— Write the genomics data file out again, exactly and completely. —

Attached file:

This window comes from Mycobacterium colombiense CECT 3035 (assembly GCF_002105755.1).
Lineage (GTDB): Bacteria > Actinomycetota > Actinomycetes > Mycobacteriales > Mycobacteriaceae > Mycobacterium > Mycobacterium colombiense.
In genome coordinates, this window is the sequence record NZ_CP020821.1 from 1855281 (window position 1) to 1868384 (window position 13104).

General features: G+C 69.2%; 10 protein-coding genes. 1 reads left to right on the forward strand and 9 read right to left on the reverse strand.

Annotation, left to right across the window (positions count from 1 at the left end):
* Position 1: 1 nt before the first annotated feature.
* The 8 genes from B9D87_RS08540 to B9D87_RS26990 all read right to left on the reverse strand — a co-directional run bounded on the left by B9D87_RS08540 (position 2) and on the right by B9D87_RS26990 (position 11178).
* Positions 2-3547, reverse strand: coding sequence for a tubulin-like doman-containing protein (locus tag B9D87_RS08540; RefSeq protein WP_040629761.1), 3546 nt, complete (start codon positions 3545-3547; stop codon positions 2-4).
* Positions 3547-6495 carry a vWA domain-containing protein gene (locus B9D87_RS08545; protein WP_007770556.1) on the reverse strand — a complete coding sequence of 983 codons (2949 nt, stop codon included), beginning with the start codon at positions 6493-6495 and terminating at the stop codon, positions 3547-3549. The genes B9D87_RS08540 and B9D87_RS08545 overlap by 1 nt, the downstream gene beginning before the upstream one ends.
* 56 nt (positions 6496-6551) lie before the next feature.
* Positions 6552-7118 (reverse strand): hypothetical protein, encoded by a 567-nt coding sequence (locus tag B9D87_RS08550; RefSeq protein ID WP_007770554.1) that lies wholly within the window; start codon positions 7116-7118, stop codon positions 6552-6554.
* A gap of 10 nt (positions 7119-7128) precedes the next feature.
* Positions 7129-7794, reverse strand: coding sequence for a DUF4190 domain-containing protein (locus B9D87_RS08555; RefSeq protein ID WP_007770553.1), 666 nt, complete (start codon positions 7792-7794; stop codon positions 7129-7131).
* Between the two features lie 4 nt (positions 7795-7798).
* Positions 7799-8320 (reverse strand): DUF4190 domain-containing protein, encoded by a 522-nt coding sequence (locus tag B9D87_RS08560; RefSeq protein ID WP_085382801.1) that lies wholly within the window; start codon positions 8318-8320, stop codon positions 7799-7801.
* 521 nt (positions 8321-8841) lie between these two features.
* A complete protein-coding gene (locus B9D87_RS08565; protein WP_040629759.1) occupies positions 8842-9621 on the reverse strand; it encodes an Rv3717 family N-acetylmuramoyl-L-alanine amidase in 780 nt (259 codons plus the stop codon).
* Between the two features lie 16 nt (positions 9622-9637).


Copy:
This window comes from Mycobacterium colombiense CECT 3035 (assembly GCF_002105755.1).
Lineage (GTDB): Bacteria > Actinomycetota > Actinomycetes > Mycobacteriales > Mycobacteriaceae > Mycobacterium > Mycobacterium colombiense.
In genome coordinates, this window is the sequence record NZ_CP020821.1 from 1855281 (window position 1) to 1868384 (window position 13104).

General features: G+C 69.2%; 10 protein-coding genes. 1 reads left to right on the forward strand and 9 read right to left on the reverse strand.

Annotation, left to right across the window (positions count from 1 at the left end):
* Position 1: 1 nt before the first annotated feature.
* The 8 genes from B9D87_RS08540 to B9D87_RS26990 all read right to left on the reverse strand — a co-directional run bounded on the left by B9D87_RS08540 (position 2) and on the right by B9D87_RS26990 (position 11178).
* Positions 2-3547, reverse strand: coding sequence for a tubulin-like doman-containing protein (locus tag B9D87_RS08540; RefSeq protein WP_040629761.1), 3546 nt, complete (start codon positions 3545-3547; stop codon positions 2-4).
* Positions 3547-6495 carry a vWA domain-containing protein gene (locus B9D87_RS08545; protein WP_007770556.1) on the reverse strand — a complete coding sequence of 983 codons (2949 nt, stop codon included), beginning with the start codon at positions 6493-6495 and terminating at the stop codon, positions 3547-3549. The genes B9D87_RS08540 and B9D87_RS08545 overlap by 1 nt, the downstream gene beginning before the upstream one ends.
* 56 nt (positions 6496-6551) lie before the next feature.
* Positions 6552-7118 (reverse strand): hypothetical protein, encoded by a 567-nt coding sequence (locus tag B9D87_RS08550; RefSeq protein ID WP_007770554.1) that lies wholly within the window; start codon positions 7116-7118, stop codon positions 6552-6554.
* A gap of 10 nt (positions 7119-7128) precedes the next feature.
* Positions 7129-7794, reverse strand: coding sequence for a DUF4190 domain-containing protein (locus B9D87_RS08555; RefSeq protein ID WP_007770553.1), 666 nt, complete (start codon positions 7792-7794; stop codon positions 7129-7131).
* Between the two features lie 4 nt (positions 7795-7798).
* Positions 7799-8320 (reverse strand): DUF4190 domain-containing protein, encoded by a 522-nt coding sequence (locus tag B9D87_RS08560; RefSeq protein ID WP_085382801.1) that lies wholly within the window; start codon positions 8318-8320, stop codon positions 7799-7801.
* 521 nt (positions 8321-8841) lie between these two features.
* A complete protein-coding gene (locus B9D87_RS08565; protein WP_040629759.1) occupies positions 8842-9621 on the reverse strand; it encodes an Rv3717 family N-acetylmuramoyl-L-alanine amidase in 780 nt (259 codons plus the stop codon).
* Between the two features lie 16 nt (positions 9622-9637).